Monday, November 22, 2010
A week or so ago I went to a photography exhibit here in Los Angeles that has an arctic connection. The exhibit was on four photographers who do "extreme photography".
One of the photographers featured was Paul Nicklen, who I met in 2006 when I was in Arctic Bay. He was staying at the B&B there at the same time I was. He was roughing it a little more than me though- on that trip he was actually mostly living at the floe edge, photographing for articles for National Geographic on narwhal and on either sea ice or the floe edge itself, can't remember exactly.
The exhibit was very interesting- the other photographers specialized in volcanoes, Florida swamps, and pacific redwoods (I'm generalizing, but that's what they were known for). I think Paul's work conditions looked the most dangerous and grueling, as a mostly underwater arctic and antarctic photographer. His photos were very cool, and a couple from his 2006 trip were among the ones being shown. One of his dry suits was also on display.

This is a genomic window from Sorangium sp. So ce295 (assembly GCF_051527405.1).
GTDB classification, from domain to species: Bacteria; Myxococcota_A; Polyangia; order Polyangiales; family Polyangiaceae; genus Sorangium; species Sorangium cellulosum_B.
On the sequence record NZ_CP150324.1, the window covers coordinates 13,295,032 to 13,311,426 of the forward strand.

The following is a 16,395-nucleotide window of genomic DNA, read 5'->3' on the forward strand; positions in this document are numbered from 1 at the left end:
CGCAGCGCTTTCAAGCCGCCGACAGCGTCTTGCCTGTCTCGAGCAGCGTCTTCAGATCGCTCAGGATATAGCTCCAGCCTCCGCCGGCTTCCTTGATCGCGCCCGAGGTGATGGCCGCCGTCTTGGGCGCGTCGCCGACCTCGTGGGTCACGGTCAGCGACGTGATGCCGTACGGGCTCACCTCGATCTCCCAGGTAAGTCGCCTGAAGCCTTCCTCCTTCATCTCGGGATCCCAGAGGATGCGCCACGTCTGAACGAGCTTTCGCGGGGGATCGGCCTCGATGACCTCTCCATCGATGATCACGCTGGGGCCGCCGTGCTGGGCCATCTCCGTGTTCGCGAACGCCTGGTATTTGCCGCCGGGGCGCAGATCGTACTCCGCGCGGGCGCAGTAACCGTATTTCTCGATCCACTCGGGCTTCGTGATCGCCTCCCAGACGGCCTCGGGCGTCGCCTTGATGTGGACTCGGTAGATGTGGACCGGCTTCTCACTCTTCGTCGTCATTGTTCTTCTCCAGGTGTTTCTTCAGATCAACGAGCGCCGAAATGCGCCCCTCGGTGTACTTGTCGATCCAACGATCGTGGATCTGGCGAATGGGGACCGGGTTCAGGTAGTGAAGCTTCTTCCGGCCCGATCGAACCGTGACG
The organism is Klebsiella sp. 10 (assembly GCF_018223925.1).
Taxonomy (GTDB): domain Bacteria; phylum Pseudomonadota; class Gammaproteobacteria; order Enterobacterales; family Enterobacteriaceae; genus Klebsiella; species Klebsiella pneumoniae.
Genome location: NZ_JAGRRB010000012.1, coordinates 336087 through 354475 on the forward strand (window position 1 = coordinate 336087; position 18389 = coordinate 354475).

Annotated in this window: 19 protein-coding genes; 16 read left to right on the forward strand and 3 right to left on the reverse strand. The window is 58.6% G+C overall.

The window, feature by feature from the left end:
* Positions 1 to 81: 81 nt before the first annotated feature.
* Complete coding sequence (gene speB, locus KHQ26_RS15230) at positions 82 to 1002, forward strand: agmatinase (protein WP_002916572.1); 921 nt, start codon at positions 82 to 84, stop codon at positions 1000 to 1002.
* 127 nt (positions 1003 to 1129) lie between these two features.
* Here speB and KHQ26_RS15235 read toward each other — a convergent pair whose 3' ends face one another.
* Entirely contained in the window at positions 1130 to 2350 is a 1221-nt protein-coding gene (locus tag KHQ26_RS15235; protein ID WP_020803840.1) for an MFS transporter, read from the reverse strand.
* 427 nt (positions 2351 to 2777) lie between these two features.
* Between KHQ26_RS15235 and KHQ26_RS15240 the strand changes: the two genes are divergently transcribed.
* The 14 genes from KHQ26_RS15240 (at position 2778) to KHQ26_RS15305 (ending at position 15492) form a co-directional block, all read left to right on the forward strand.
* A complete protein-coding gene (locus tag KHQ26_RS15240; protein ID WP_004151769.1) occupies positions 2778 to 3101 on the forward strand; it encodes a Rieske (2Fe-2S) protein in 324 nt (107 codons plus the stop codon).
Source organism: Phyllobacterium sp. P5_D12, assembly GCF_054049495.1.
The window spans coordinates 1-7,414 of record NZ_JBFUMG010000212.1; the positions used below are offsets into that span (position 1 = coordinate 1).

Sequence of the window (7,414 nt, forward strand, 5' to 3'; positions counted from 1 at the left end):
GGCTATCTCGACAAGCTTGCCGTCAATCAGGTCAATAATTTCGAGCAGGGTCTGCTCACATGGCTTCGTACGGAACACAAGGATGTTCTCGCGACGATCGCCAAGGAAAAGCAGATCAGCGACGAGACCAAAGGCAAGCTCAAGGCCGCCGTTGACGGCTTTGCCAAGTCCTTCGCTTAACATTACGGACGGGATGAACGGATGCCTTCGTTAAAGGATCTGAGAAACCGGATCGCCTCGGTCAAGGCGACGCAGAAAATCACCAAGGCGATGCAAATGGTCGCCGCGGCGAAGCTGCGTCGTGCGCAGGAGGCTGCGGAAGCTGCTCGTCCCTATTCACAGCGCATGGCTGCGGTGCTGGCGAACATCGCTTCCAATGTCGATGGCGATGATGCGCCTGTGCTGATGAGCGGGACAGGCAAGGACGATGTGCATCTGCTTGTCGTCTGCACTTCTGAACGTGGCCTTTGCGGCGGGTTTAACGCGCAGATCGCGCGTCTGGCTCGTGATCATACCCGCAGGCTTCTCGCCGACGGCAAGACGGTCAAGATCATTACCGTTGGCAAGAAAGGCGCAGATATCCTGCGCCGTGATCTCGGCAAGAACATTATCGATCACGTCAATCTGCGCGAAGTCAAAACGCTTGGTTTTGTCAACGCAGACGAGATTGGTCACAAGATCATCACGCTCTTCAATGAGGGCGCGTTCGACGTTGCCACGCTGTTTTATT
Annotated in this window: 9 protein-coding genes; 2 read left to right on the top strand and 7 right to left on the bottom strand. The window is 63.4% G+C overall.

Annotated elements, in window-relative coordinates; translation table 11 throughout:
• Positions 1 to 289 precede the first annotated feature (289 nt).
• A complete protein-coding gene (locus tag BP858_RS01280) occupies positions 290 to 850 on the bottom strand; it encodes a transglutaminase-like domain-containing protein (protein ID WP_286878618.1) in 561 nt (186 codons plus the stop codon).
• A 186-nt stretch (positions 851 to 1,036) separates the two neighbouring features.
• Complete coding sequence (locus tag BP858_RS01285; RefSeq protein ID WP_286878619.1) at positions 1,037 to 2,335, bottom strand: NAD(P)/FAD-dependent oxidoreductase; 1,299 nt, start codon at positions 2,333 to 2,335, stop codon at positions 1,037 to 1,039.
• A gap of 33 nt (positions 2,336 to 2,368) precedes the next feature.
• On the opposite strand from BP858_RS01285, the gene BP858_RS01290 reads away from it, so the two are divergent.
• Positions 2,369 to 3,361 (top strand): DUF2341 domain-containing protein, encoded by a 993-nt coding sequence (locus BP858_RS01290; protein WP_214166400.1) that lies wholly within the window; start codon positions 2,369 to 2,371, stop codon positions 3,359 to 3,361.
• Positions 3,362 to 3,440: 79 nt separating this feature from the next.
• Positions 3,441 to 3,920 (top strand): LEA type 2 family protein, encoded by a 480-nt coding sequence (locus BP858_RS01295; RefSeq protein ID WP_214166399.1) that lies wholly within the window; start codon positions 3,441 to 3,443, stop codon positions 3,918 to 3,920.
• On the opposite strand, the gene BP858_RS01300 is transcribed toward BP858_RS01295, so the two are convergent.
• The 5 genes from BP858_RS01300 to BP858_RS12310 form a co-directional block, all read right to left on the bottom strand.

The show was at the Annenberg Space for Photography. It's in Century City, which is a largely boring commercial high rise district in west L.A. This exhibit is on for 6 months, and ends April 11, 2011. If anyone from L.A. is reading this, I recommend taking it in.
Here are a few photos I took while there of the buildings around the museum (the museum didn't allow photography inside).
I like the optical illusion this one gives of bending the edges of the photo:
A bunch of Century City buildings as sunset approaches:
I think this one's the Fox tower.